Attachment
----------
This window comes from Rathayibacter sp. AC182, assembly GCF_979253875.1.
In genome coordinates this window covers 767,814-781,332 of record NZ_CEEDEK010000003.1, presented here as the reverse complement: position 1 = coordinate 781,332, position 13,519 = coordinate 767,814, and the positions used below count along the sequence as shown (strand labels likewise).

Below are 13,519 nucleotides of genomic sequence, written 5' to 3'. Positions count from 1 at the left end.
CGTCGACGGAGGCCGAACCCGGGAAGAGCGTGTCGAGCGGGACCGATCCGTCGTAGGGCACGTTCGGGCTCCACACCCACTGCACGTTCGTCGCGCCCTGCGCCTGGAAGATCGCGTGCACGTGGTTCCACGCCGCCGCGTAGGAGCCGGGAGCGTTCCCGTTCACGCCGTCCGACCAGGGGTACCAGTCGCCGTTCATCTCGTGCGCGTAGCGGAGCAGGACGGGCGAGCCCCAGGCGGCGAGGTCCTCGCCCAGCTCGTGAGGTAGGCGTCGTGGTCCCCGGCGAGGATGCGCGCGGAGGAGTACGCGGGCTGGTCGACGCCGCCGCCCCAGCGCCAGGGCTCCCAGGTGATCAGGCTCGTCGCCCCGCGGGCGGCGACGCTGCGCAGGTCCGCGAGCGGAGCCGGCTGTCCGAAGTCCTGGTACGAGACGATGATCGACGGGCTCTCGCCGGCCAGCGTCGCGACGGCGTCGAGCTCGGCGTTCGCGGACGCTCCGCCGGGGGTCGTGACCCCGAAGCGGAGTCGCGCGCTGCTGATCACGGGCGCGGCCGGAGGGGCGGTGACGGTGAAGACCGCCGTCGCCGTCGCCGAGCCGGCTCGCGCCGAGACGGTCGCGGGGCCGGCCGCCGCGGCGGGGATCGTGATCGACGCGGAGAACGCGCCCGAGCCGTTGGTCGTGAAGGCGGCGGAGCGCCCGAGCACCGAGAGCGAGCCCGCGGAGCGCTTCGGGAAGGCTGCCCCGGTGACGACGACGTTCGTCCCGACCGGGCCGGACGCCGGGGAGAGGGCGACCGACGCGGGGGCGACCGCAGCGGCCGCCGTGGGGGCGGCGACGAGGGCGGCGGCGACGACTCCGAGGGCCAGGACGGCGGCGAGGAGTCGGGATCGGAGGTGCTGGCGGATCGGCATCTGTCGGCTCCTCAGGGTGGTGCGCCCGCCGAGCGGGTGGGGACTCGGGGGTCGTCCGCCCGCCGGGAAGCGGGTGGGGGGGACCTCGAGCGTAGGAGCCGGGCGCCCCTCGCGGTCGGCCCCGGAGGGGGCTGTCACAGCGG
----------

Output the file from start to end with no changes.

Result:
This window comes from Rathayibacter sp. AC182, assembly GCF_979253875.1.
In genome coordinates this window covers 767,814-781,332 of record NZ_CEEDEK010000003.1, presented here as the reverse complement: position 1 = coordinate 781,332, position 13,519 = coordinate 767,814, and the positions used below count along the sequence as shown (strand labels likewise).

Below are 13,519 nucleotides of genomic sequence, written 5' to 3'. Positions count from 1 at the left end.
CGTCGACGGAGGCCGAACCCGGGAAGAGCGTGTCGAGCGGGACCGATCCGTCGTAGGGCACGTTCGGGCTCCACACCCACTGCACGTTCGTCGCGCCCTGCGCCTGGAAGATCGCGTGCACGTGGTTCCACGCCGCCGCGTAGGAGCCGGGAGCGTTCCCGTTCACGCCGTCCGACCAGGGGTACCAGTCGCCGTTCATCTCGTGCGCGTAGCGGAGCAGGACGGGCGAGCCCCAGGCGGCGAGGTCCTCGCCCAGCTCGTGAGGTAGGCGTCGTGGTCCCCGGCGAGGATGCGCGCGGAGGAGTACGCGGGCTGGTCGACGCCGCCGCCCCAGCGCCAGGGCTCCCAGGTGATCAGGCTCGTCGCCCCGCGGGCGGCGACGCTGCGCAGGTCCGCGAGCGGAGCCGGCTGTCCGAAGTCCTGGTACGAGACGATGATCGACGGGCTCTCGCCGGCCAGCGTCGCGACGGCGTCGAGCTCGGCGTTCGCGGACGCTCCGCCGGGGGTCGTGACCCCGAAGCGGAGTCGCGCGCTGCTGATCACGGGCGCGGCCGGAGGGGCGGTGACGGTGAAGACCGCCGTCGCCGTCGCCGAGCCGGCTCGCGCCGAGACGGTCGCGGGGCCGGCCGCCGCGGCGGGGATCGTGATCGACGCGGAGAACGCGCCCGAGCCGTTGGTCGTGAAGGCGGCGGAGCGCCCGAGCACCGAGAGCGAGCCCGCGGAGCGCTTCGGGAAGGCTGCCCCGGTGACGACGACGTTCGTCCCGACCGGGCCGGACGCCGGGGAGAGGGCGACCGACGCGGGGGCGACCGCAGCGGCCGCCGTGGGGGCGGCGACGAGGGCGGCGGCGACGACTCCGAGGGCCAGGACGGCGGCGAGGAGTCGGGATCGGAGGTGCTGGCGGATCGGCATCTGTCGGCTCCTCAGGGTGGTGCGCCCGCCGAGCGGGTGGGGACTCGGGGGTCGTCCGCCCGCCGGGAAGCGGGTGGGGGGGACCTCGAGCGTAGGAGCCGGGCGCCCCTCGCGGTCGGCCCCGGAGGGGGCTGTCACAGCGG